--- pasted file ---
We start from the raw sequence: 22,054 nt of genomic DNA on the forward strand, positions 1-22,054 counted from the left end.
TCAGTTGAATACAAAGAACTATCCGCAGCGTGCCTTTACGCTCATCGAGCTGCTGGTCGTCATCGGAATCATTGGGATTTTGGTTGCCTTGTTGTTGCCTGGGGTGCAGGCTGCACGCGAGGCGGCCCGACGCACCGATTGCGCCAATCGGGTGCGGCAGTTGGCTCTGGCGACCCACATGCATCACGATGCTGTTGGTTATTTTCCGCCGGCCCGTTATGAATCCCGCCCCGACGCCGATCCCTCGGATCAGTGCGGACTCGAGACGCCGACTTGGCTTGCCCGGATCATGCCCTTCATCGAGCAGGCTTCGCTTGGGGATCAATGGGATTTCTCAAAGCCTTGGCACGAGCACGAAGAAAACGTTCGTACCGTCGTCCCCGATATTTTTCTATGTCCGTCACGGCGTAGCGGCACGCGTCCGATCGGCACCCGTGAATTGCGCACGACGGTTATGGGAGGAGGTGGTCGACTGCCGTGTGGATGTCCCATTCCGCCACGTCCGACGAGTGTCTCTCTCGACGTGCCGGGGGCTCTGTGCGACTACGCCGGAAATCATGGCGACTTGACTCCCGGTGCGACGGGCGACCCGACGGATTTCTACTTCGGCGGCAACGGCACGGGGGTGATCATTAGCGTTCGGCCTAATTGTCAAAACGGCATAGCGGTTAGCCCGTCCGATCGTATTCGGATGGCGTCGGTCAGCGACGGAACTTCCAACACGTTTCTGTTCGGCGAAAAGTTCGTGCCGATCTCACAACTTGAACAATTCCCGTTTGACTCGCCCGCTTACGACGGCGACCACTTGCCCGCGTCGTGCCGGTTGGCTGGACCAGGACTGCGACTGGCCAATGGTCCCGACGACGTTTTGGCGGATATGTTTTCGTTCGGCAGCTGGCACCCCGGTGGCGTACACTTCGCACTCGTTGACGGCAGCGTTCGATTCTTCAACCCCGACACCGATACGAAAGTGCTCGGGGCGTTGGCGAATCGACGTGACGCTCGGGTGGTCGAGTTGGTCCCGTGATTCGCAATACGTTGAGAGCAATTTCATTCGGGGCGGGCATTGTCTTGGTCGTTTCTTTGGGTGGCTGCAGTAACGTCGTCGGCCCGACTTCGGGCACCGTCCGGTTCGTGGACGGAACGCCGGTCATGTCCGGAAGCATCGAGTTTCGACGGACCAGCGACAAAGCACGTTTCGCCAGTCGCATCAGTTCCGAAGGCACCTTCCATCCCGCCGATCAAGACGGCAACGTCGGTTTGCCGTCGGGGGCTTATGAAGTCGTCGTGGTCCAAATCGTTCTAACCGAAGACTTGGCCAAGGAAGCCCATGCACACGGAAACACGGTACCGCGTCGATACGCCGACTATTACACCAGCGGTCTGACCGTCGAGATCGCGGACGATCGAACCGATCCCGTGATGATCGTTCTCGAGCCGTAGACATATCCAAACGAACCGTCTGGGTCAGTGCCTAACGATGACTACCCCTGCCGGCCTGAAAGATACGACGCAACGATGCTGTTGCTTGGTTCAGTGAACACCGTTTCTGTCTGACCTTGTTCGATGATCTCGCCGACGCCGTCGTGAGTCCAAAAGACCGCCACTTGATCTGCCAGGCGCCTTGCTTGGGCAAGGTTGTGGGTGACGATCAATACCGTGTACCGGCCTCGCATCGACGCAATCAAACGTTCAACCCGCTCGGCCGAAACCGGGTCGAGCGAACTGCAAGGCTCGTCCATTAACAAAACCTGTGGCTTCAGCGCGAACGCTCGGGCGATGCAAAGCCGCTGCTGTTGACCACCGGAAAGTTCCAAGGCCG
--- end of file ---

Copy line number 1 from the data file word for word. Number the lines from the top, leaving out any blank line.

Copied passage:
We start from the raw sequence: 22,054 nt of genomic DNA on the forward strand, positions 1-22,054 counted from the left end.